2010 & Beyond
BY Benjamin Ryan
November 18 2010 5:00 AM ET
Keith Alcorn of London-based AIDS organization NAM predicts that by 2020 HIVers will be able to monitor their own viral load and CD4-cell levels at home and then report back electronically to their physician. This will mean fewer doctor visits and move the self-management of HIV closer to that of diabetes patients checking their glucose levels.
He also says affordable at-home rapid antibody tests should be widely available. Unfortunately, though, the “window period,” when someone is infected with the virus but hasn’t yet developed the antibodies that will lead to a positive test, will remain a problem. People testing themselves within this approximately six-week time frame won’t be able to get a completely accurate read from a home viral-load test either, Alcorn believes, since those tests have a wide margin of error when detecting low levels of the virus.
Normal Life Expectancy
Brian Risley, a treatment educator at AIDS Project Los Angeles, predicts that HIVers will eventually have a normal life expectancy, thanks to improved treatments and better understanding of when to begin antiretroviral therapy. He points to a recent European study that found “near normal” survival for HIVers who kept their T-cell count above 500 for three years or more.
There are few options for permanently reversing the effects of lipodystrophy -- the redistribution of fat throughout the body that is a side effect of some anti-HIV medications -- outside of expensive, temporary facial fillers. The FDA is on the verge of approving a drug called tesamorelin, which has been shown to cut deep belly fat deposits -- a.k.a. “Crix belly” -- by an average of 18%. APLA’s Risley sees a time not far off when scientists will better understand the causes of lipodystrophy and can then reverse the condition through the use of statin and glucose-regulating drugs.
Health Care Reform
Today, three in 10 HIVers are uninsured. Forty-five percent have an income of less than $10,000, and 62% are unemployed. More than half receive health coverage through Medicaid or Medicare. Considering this portrait of the population, the passage of health care reform promises big changes for HIVers as the legislation is rolled out between now and its full implementation in 2014.
Robert Greenwald, director of the Health Law and Policy Clinic at Harvard Law School, applauds the bill. “While I certainly have some concerns and disappointments,” he says, “there is no question that this health care reform bill represents a significant step forward in meeting the care and treatment needs of many, many people living with HIV.”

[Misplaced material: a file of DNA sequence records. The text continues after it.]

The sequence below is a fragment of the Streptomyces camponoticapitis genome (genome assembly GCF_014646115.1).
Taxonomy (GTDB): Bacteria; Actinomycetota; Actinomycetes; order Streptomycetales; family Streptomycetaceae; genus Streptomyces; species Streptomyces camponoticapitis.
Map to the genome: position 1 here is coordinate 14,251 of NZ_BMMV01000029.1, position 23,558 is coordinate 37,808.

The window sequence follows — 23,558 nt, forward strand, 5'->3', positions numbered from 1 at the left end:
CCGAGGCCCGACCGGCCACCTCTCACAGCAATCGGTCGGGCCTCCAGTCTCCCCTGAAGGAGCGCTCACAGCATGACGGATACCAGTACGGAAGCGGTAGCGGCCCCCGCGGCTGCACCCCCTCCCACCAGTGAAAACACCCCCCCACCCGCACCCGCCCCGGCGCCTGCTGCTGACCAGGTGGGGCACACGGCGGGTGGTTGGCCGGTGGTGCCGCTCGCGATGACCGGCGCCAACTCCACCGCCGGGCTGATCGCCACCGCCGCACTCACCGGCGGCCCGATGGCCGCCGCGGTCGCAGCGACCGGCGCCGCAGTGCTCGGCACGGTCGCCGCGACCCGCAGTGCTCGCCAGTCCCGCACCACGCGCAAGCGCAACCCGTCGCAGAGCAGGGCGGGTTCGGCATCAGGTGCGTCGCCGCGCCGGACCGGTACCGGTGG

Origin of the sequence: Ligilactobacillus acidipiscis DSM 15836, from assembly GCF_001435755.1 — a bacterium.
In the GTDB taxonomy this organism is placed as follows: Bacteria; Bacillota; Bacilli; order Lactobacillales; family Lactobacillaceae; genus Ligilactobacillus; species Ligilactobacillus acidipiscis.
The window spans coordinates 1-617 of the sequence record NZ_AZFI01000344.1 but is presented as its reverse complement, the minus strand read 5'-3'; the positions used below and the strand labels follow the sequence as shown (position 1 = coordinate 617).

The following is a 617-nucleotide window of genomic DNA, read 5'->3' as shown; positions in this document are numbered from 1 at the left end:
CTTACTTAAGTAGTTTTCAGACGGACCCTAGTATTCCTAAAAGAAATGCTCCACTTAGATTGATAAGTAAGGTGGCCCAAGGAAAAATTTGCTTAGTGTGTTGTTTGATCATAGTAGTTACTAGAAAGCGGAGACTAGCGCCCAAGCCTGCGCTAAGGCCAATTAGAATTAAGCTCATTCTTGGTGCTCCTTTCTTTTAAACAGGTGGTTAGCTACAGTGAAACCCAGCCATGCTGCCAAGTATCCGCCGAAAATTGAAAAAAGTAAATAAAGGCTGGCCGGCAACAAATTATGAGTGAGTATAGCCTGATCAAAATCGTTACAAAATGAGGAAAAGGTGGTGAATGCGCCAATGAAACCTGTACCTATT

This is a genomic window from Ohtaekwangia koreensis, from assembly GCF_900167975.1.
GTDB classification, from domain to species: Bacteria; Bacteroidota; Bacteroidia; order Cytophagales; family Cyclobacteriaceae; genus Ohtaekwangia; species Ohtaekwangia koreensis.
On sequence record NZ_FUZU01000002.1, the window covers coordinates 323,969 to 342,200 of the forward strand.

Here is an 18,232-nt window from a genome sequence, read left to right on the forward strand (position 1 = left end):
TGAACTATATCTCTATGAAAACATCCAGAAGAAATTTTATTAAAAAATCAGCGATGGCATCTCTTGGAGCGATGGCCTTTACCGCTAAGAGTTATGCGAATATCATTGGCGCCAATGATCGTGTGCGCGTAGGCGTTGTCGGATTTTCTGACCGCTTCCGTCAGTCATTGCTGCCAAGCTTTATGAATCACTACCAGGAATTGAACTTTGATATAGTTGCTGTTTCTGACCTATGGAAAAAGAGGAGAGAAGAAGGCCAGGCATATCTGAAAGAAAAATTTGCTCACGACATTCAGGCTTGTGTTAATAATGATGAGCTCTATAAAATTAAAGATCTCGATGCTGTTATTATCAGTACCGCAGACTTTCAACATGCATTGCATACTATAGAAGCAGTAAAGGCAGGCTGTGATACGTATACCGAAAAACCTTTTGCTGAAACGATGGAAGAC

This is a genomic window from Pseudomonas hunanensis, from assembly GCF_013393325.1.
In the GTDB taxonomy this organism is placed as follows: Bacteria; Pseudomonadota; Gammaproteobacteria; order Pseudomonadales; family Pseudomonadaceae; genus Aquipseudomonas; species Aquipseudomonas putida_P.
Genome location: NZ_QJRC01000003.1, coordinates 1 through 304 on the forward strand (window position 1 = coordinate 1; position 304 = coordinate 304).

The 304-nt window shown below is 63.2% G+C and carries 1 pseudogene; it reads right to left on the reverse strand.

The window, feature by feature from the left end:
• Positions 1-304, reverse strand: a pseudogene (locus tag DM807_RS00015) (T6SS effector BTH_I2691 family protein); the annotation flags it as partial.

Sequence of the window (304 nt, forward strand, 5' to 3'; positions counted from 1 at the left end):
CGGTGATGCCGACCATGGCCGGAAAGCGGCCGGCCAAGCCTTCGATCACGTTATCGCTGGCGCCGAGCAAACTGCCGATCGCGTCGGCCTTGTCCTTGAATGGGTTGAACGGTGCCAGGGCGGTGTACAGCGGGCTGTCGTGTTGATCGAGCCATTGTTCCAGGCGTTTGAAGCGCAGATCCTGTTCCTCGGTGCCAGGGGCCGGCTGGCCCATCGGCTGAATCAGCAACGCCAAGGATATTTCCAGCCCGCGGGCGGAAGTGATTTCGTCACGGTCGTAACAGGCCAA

Some of the major benefits this year:
>The infamous medication “doughnut hole” gap, during which beneficiaries have to pay out of pocket for prescriptions under the Medicare Part D prescription drug benefit, will phase out by 2020. Starting this year, the government will provide a $250 rebate. In 2011 brand name drugs will be 50% off, but their full price will still count toward the total doughnut-hole expenditures, potentially cutting out-of-pocket costs in half. AIDS Drug Assistance Program coverage will also count toward the doughnut hole.
>Temporary high-risk insurance pools will provide health insurance to people who have been shut out of coverage because of preexisting conditions for six months or longer.
>If you are 26 or under, you can still qualify for coverage under your parents’ health plan.
>New insurance policies must provide coverage for annual checkups and preventive care, like cancer screenings.
>Lifetime benefit caps will end.
Some of the major benefits by 2014:
>All Americans must obtain insurance coverage.
>Anyone with an income of 133% or less of the federal poverty level will qualify for Medicaid (currently $14,403 for an individual or $29,326 for a family of four). A disability diagnosis (an AIDS diagnosis counts as one; an HIV diagnosis doesn’t) will no longer be necessary.
>Underwriting and preexisting condition exclusions will end; insurers may not reject you or charge you a higher premium based on your health status.
>Government subsidies will help with premium costs for people with incomes up to four times the federal poverty level ($43,320 for an individual or $88,200 for a family of four).
>Plans will have to provide coverage for mental-health and substance-abuse treatment.
>Insurance exchanges will pool risk, allowing for more affordable individual or small-business health policies. This will reduce the likelihood of workplace discrimination based on HIV status if an employer is concerned an HIVer’s medical bills may drive up premiums.
>HIVers will have more flexibility in where they live and how they work, since the availability and affordability of health benefits will no longer depend entirely on an employer’s benefits package or a certain state’s public-assistance budget.
However, there is a major drawback to health reform plan. By 2019, there will still likely be 23 million uninsured Americans, one third of whom will be undocumented immigrants. The rest will likely be members of hard-to-reach populations -- for example, the homeless -- who have not gotten themselves into the system. Depending on the political climate as the decade unfolds, the undocumented population may find itself increasingly squeezed out even from Ryan White Act sources of medical funding.
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